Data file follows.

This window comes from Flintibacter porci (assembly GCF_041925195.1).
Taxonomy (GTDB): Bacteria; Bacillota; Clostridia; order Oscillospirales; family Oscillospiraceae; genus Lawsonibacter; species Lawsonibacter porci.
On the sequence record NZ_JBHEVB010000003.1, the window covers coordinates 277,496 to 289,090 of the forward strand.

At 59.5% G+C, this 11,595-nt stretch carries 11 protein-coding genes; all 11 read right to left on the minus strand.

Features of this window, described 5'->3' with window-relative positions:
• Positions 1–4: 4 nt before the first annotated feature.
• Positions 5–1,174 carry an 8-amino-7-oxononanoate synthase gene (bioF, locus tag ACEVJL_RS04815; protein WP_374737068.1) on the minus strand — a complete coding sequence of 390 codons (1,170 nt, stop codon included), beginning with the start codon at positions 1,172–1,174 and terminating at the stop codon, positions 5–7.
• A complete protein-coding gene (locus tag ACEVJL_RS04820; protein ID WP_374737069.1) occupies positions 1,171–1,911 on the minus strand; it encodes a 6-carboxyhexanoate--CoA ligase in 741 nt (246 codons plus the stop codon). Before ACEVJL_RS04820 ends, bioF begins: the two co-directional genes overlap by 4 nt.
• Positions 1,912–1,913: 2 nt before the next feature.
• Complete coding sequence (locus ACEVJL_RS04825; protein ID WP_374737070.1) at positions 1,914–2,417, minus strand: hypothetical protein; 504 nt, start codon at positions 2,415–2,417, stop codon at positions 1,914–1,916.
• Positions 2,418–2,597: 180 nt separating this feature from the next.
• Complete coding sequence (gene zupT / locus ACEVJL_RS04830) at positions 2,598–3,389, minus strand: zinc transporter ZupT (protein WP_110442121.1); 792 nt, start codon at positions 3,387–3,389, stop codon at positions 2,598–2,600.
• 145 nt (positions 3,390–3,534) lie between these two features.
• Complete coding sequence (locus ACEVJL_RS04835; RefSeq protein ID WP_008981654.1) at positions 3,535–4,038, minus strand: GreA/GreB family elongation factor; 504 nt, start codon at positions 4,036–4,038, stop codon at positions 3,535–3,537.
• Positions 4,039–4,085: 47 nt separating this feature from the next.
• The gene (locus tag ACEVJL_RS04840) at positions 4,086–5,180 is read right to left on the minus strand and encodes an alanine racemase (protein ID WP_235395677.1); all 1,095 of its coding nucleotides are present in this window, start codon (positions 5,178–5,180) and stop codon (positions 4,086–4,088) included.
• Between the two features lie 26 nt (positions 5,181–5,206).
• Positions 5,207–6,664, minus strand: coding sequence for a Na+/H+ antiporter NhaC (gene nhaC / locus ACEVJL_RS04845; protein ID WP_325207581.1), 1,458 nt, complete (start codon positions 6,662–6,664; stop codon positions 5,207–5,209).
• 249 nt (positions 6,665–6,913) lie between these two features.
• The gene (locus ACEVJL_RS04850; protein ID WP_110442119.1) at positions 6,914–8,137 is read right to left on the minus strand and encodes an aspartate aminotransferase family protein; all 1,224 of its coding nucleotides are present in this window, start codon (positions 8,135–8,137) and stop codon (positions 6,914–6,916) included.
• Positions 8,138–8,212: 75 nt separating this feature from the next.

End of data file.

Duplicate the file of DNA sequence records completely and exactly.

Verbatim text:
This window comes from Flintibacter porci (assembly GCF_041925195.1).
Taxonomy (GTDB): Bacteria; Bacillota; Clostridia; order Oscillospirales; family Oscillospiraceae; genus Lawsonibacter; species Lawsonibacter porci.
On the sequence record NZ_JBHEVB010000003.1, the window covers coordinates 277,496 to 289,090 of the forward strand.

At 59.5% G+C, this 11,595-nt stretch carries 11 protein-coding genes; all 11 read right to left on the minus strand.

Features of this window, described 5'->3' with window-relative positions:
• Positions 1–4: 4 nt before the first annotated feature.
• Positions 5–1,174 carry an 8-amino-7-oxononanoate synthase gene (bioF, locus tag ACEVJL_RS04815; protein WP_374737068.1) on the minus strand — a complete coding sequence of 390 codons (1,170 nt, stop codon included), beginning with the start codon at positions 1,172–1,174 and terminating at the stop codon, positions 5–7.
• A complete protein-coding gene (locus tag ACEVJL_RS04820; protein ID WP_374737069.1) occupies positions 1,171–1,911 on the minus strand; it encodes a 6-carboxyhexanoate--CoA ligase in 741 nt (246 codons plus the stop codon). Before ACEVJL_RS04820 ends, bioF begins: the two co-directional genes overlap by 4 nt.
• Positions 1,912–1,913: 2 nt before the next feature.
• Complete coding sequence (locus ACEVJL_RS04825; protein ID WP_374737070.1) at positions 1,914–2,417, minus strand: hypothetical protein; 504 nt, start codon at positions 2,415–2,417, stop codon at positions 1,914–1,916.
• Positions 2,418–2,597: 180 nt separating this feature from the next.
• Complete coding sequence (gene zupT / locus ACEVJL_RS04830) at positions 2,598–3,389, minus strand: zinc transporter ZupT (protein WP_110442121.1); 792 nt, start codon at positions 3,387–3,389, stop codon at positions 2,598–2,600.
• 145 nt (positions 3,390–3,534) lie between these two features.
• Complete coding sequence (locus ACEVJL_RS04835; RefSeq protein ID WP_008981654.1) at positions 3,535–4,038, minus strand: GreA/GreB family elongation factor; 504 nt, start codon at positions 4,036–4,038, stop codon at positions 3,535–3,537.
• Positions 4,039–4,085: 47 nt separating this feature from the next.
• The gene (locus tag ACEVJL_RS04840) at positions 4,086–5,180 is read right to left on the minus strand and encodes an alanine racemase (protein ID WP_235395677.1); all 1,095 of its coding nucleotides are present in this window, start codon (positions 5,178–5,180) and stop codon (positions 4,086–4,088) included.
• Between the two features lie 26 nt (positions 5,181–5,206).
• Positions 5,207–6,664, minus strand: coding sequence for a Na+/H+ antiporter NhaC (gene nhaC / locus ACEVJL_RS04845; protein ID WP_325207581.1), 1,458 nt, complete (start codon positions 6,662–6,664; stop codon positions 5,207–5,209).
• 249 nt (positions 6,665–6,913) lie between these two features.
• The gene (locus ACEVJL_RS04850; protein ID WP_110442119.1) at positions 6,914–8,137 is read right to left on the minus strand and encodes an aspartate aminotransferase family protein; all 1,224 of its coding nucleotides are present in this window, start codon (positions 8,135–8,137) and stop codon (positions 6,914–6,916) included.
• Positions 8,138–8,212: 75 nt separating this feature from the next.